Oh! I sat back heavily in my chair in her office. I had never heard of thyroid disease. (I would later learn that my aunt, sister and grandmother all had thyroid trouble; family history is a factor.) It shocked me to think that what I was going through wasn’t temporary, but an actual chronic illness along the lines of diabetes.
Thyroid disease may be on the rise
Nobody is really sure whether thyroid disease is actually becoming more prevalent, but one thing is sure: The number of prescriptions in Canada for a common synthetic thyroid hormone replacement called Synthroid increased by 28 percent between 2005 and 2008. And if indeed “the incidence of thyroid disease is dramatically rising” in North America—as M. Sara Rosenthal, author of The Thyroid Sourcebook and director of the bioethics program at the University of Kentucky, argues—then for researchers the race is on to determine why this small gland in our neck is becoming so vulnerable. Could it simply be that more women are being screened now? One American study, testing people who were visiting a health fair in Colorado, suggests as much: “Thyroid dysfunction is common,” the researchers concluded, and “it may often go undetected.”
Living with thyroid disease
Leaving my doctor’s office that day, I remember thinking, Wow, I have thyroid disease—I have a disease! I began to take Synthroid, an inexpensive prescription that built my thyroxine levels back up so that in a matter of weeks I was feeling brighter, brisker and less weirdly arthritic. The puffiness ebbed, and I could concentrate again.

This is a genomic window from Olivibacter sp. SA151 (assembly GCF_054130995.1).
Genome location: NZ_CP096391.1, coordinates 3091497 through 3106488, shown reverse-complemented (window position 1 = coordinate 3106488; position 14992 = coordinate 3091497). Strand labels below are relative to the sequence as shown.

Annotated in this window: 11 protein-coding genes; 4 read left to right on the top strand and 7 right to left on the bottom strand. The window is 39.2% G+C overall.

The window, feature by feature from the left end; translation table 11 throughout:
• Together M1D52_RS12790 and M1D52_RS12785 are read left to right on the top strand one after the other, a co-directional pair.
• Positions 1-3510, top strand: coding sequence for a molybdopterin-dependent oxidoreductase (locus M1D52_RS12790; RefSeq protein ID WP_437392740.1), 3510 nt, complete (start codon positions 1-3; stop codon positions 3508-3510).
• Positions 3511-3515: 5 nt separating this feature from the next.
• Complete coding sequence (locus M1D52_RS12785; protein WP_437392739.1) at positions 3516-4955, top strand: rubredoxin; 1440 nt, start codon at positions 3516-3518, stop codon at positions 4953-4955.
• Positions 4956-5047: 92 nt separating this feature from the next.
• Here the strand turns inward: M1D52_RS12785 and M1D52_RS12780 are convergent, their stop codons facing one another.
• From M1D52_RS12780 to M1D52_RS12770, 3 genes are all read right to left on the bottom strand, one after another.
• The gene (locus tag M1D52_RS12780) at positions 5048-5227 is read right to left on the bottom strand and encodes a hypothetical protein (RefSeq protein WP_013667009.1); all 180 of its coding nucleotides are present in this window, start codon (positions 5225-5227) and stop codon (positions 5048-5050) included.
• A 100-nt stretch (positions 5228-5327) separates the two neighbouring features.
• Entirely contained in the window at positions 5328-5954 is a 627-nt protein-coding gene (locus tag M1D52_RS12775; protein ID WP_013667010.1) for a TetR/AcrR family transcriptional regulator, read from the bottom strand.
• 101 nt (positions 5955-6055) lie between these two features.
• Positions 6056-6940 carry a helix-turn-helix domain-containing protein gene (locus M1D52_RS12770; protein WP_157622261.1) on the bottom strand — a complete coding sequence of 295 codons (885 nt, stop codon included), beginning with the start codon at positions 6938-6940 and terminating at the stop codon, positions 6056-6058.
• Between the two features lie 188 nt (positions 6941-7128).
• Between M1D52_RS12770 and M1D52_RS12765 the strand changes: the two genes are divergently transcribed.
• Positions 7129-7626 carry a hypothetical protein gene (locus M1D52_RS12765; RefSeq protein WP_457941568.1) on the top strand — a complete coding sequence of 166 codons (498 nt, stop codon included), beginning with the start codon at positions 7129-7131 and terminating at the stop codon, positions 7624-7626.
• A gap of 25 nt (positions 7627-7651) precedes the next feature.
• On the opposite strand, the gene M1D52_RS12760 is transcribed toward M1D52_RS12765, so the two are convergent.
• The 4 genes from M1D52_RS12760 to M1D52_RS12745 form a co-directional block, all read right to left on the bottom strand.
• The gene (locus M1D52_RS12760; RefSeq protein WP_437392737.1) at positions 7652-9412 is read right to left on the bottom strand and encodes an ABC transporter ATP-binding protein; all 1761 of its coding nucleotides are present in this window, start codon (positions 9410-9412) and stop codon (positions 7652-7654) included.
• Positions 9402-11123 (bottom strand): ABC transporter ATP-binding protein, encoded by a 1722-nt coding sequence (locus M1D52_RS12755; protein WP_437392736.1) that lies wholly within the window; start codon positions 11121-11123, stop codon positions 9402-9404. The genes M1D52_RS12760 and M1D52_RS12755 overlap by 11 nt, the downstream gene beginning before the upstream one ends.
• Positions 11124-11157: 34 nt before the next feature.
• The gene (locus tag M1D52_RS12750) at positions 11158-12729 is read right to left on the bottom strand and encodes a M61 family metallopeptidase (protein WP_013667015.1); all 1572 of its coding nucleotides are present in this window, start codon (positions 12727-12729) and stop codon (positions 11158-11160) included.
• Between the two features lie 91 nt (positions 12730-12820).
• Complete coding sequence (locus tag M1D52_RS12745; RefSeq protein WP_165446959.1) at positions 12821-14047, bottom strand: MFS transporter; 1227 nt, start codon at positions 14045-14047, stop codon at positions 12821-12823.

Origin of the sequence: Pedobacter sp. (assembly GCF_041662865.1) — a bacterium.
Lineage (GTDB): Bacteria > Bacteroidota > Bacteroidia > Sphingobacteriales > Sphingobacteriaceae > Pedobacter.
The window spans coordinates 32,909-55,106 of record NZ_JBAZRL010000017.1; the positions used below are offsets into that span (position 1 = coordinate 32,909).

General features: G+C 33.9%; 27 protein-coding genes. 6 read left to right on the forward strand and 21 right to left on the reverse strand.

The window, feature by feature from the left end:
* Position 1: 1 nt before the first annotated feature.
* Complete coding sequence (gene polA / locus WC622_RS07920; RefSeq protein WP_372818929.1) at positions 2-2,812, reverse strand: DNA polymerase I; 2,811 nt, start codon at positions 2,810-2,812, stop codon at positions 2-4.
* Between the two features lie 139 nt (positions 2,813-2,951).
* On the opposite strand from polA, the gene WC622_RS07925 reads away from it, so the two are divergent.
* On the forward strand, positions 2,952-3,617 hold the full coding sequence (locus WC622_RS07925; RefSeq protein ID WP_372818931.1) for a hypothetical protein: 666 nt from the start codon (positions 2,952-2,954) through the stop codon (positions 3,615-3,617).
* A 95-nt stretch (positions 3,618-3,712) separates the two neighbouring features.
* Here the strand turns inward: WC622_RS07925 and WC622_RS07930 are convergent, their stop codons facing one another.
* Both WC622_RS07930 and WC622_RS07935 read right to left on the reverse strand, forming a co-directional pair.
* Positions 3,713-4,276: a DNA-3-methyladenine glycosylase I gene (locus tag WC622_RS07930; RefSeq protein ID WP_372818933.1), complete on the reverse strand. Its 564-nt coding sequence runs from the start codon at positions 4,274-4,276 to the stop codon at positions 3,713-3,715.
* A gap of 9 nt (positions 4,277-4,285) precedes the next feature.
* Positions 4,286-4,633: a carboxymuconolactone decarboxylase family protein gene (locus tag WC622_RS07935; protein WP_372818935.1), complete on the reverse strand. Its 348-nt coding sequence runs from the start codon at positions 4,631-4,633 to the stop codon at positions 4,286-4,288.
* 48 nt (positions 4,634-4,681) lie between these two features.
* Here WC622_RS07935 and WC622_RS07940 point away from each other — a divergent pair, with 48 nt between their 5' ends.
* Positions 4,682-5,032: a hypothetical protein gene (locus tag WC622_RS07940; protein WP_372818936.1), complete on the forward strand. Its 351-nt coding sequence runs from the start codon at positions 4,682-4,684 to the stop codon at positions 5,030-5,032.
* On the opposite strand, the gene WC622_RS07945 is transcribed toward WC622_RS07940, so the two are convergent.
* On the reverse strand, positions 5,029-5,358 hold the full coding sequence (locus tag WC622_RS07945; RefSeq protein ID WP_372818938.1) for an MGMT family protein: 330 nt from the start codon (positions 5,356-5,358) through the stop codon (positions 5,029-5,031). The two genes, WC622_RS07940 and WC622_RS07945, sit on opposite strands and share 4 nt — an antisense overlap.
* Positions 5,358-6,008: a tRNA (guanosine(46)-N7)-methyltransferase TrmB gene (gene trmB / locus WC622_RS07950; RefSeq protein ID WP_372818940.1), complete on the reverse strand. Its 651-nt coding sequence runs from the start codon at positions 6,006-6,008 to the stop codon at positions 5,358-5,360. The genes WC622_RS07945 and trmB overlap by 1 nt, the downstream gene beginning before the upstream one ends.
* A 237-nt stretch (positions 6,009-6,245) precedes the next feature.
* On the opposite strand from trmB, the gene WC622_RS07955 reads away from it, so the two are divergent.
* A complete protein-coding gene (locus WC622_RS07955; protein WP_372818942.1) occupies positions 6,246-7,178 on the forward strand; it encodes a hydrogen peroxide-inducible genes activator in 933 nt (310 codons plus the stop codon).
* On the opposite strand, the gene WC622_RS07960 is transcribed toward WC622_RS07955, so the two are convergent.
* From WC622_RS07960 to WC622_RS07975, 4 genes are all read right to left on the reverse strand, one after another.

Novel as it was to suddenly be saddled with a chronic disease, I mentioned it to everyone I met and was startled at the number of other women who nodded in recognition. They, too, were taking Synthroid or, because they’d gone in the opposite direction —into thyroid overdrive—were taking another medication. One of them was my cousin’s partner, Michelle Kellner (who also happens to be a staffer at Best Health, heading up the advertising department). She was less fortunate in her initial encounter with doctors than I’d been. When she turned 30, she knew she was too young to be going through perimenopause, and yet her period had stopped for a year. Uncertain why, she consulted a number of specialists. “No one knew what was wrong with me.” No one, Kellner says, checked her thyroid hormone levels until she met a gynecologist who confirmed via a blood test that she was hyperthyroid.